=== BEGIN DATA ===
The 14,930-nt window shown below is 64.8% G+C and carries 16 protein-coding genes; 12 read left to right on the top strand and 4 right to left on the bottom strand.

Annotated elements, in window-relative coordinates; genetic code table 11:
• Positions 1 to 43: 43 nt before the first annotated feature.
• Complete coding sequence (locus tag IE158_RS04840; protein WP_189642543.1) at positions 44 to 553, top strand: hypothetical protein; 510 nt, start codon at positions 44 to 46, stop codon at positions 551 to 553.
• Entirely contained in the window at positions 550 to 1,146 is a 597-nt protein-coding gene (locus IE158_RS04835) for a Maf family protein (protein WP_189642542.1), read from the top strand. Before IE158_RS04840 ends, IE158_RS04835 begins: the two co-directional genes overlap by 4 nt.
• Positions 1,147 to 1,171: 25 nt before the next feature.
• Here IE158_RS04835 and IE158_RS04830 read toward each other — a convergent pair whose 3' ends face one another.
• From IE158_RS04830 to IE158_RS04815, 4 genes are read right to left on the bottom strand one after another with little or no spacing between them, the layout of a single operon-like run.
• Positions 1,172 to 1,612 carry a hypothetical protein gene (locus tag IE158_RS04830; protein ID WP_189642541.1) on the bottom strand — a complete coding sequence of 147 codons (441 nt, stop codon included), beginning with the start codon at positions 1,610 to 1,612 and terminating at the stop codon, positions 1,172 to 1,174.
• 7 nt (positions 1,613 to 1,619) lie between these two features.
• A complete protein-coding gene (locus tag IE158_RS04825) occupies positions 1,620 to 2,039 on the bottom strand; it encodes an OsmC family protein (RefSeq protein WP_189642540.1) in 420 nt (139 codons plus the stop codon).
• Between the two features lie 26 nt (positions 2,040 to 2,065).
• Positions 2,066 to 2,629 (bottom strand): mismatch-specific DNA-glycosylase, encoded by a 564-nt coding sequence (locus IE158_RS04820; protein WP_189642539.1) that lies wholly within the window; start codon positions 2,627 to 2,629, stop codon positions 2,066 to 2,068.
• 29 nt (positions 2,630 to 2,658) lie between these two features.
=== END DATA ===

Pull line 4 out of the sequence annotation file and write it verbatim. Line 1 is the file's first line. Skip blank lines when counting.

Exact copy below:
• Complete coding sequence (locus tag IE158_RS04840; protein WP_189642543.1) at positions 44 to 553, top strand: hypothetical protein; 510 nt, start codon at positions 44 to 46, stop codon at positions 551 to 553.